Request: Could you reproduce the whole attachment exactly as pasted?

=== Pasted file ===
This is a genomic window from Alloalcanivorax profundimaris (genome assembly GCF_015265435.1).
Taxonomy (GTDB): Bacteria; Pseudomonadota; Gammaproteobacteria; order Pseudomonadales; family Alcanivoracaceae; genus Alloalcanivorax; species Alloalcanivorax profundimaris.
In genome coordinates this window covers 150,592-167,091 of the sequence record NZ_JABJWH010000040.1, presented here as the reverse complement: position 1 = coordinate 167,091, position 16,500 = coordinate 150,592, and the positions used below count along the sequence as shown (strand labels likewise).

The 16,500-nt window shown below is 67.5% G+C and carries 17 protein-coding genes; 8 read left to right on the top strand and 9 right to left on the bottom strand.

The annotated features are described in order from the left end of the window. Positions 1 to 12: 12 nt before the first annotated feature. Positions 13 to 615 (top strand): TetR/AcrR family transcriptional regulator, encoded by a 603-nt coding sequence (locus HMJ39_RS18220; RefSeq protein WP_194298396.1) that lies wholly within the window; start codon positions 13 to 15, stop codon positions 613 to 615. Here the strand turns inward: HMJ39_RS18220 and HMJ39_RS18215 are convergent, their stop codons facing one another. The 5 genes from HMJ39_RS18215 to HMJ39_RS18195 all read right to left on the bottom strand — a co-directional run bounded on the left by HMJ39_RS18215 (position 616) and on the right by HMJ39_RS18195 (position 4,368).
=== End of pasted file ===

This is a genomic window from Alloalcanivorax profundimaris (genome assembly GCF_015265435.1).
Taxonomy (GTDB): Bacteria; Pseudomonadota; Gammaproteobacteria; order Pseudomonadales; family Alcanivoracaceae; genus Alloalcanivorax; species Alloalcanivorax profundimaris.
In genome coordinates this window covers 150,592-167,091 of the sequence record NZ_JABJWH010000040.1, presented here as the reverse complement: position 1 = coordinate 167,091, position 16,500 = coordinate 150,592, and the positions used below count along the sequence as shown (strand labels likewise).

The 16,500-nt window shown below is 67.5% G+C and carries 17 protein-coding genes; 8 read left to right on the top strand and 9 right to left on the bottom strand.

The annotated features are described in order from the left end of the window. Positions 1 to 12: 12 nt before the first annotated feature. Positions 13 to 615 (top strand): TetR/AcrR family transcriptional regulator, encoded by a 603-nt coding sequence (locus HMJ39_RS18220; RefSeq protein WP_194298396.1) that lies wholly within the window; start codon positions 13 to 15, stop codon positions 613 to 615. Here the strand turns inward: HMJ39_RS18220 and HMJ39_RS18215 are convergent, their stop codons facing one another. The 5 genes from HMJ39_RS18215 to HMJ39_RS18195 all read right to left on the bottom strand — a co-directional run bounded on the left by HMJ39_RS18215 (position 616) and on the right by HMJ39_RS18195 (position 4,368).